It has become a platitude to refer to the ‘watchdog’ role performed by NGOs and the media, in particular when it comes to the commercial aspects of contemporary wars. With pathetically little in the way of resources and at huge risk to themselves, Congolese and international human rights organisations like Global Witness, Human Rights Watch and IPIS do incredible work documenting the realities on the ground.
They are doing what government regulators and prosecutors should be doing, both in the DRC and in the home states of multinationals. They are doing it with desperately small resources and no small amount of risk, particularly to local civil society investigators in places like the DRC.
The work of UN Group of Experts is both a validation of this watchdog role and a key information resource necessary for it to function. Michael, Zaida and their colleagues formed part of an ecosystem of accountability that has emerged over the past twenty years. It includes the work of human rights defenders, whistleblowers, investigative journalists, public interest lawyers, campaigners, prosecutors, judges and regulators seeking to uncover - and break - the links between violence and economic opportunity in the world’s war zones.
This ecosystem of accountability has slowly showed results - painfully slowly when one considers the magnitude of the suffering they are seeking to grapple with.
As shown by the Legal Case Map at the Business and Human Rights Resource Centre, or via the Red Flags initiative, there has been a steady trickle of cases that have emerged from the war economies of Congo or other conflict affected countries and found their way to the courts of the homes countries of European companies.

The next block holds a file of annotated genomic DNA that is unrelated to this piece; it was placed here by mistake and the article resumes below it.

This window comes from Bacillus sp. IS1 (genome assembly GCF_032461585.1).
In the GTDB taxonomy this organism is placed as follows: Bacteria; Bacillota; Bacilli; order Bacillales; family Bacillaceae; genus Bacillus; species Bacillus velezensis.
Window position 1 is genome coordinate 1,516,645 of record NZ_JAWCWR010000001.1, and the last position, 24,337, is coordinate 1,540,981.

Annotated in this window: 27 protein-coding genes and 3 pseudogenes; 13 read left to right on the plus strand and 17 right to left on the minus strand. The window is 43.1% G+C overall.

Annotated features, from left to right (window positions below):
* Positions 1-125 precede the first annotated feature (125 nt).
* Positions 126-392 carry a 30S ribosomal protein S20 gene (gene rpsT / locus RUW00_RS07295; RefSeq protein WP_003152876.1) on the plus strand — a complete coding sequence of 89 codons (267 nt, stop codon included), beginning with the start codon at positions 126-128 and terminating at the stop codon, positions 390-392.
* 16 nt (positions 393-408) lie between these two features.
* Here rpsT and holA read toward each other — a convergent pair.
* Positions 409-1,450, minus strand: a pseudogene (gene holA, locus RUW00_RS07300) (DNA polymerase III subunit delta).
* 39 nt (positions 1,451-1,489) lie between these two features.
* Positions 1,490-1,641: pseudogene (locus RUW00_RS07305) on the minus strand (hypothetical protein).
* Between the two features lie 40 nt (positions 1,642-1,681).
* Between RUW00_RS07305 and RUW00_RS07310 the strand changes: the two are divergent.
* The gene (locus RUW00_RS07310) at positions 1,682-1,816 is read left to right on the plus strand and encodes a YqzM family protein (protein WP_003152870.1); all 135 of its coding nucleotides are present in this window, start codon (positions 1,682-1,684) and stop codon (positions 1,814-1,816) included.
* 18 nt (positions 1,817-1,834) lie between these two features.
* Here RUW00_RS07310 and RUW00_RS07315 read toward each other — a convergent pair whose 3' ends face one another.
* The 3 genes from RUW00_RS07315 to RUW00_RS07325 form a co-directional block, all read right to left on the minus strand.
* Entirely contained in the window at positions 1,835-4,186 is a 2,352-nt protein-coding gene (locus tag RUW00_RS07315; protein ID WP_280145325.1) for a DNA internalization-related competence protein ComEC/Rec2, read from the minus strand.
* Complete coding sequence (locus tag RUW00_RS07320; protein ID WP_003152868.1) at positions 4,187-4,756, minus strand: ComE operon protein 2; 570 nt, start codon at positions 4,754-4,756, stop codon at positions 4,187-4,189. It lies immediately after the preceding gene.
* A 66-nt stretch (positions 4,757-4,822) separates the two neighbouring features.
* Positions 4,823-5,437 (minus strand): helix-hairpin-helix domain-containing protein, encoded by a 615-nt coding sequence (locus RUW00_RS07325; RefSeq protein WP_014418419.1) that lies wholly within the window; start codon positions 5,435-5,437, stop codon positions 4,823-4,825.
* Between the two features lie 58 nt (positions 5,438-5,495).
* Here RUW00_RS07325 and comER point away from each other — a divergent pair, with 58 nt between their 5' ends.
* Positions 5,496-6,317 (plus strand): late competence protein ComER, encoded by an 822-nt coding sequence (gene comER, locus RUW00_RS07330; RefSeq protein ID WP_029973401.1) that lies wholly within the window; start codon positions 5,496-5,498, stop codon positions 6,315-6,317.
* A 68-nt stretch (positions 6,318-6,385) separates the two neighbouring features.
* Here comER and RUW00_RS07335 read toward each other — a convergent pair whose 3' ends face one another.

Regulations in the US, EU and China have been passed, requiring companies to conduct due diligence on their supply chains originating in the mines of eastern DRC. Implementation is wanting, but it is progress.
In the Face of Resistance
The push-back is now well underway. Governments are already cracking down on civil society, or closing the space for even the mildest forms of monitoring by treating the media as an “enemy of the people”. The mild and sensible due diligence transparency rules put in place in the US are threatened by a Trump administration hell-bent on deregulation for its own sake.
The violence that resulted in the deaths of Michael and Zaida will not stop people from seeking to uncover the connections between conflict and commerce. But there is a risk that UN Groups of Experts will suffer increasingly limited mandates or more administrative hurdles.
That would be a tragedy for the people who must survive these plagues of violence and predation. It would be a betrayal of what Michael, Zaida and their colleagues have achieved.
If anything, their sacrifice should wake us up to the fact that international responses to the economic life-support systems of endemic conflicts are far too narrow and incoherent.
There are limits to what we can do from afar, but concluding that we can do nothing is simply wrong. As Michael and Zaida showed us, the economy of the Congo conflict is well integrated to our own global economy. In a sense, we cannot avoid playing a role. The question is whether our role is for the good, or merely for profit.
Image: Courtesy of Human Rights Watch/twitter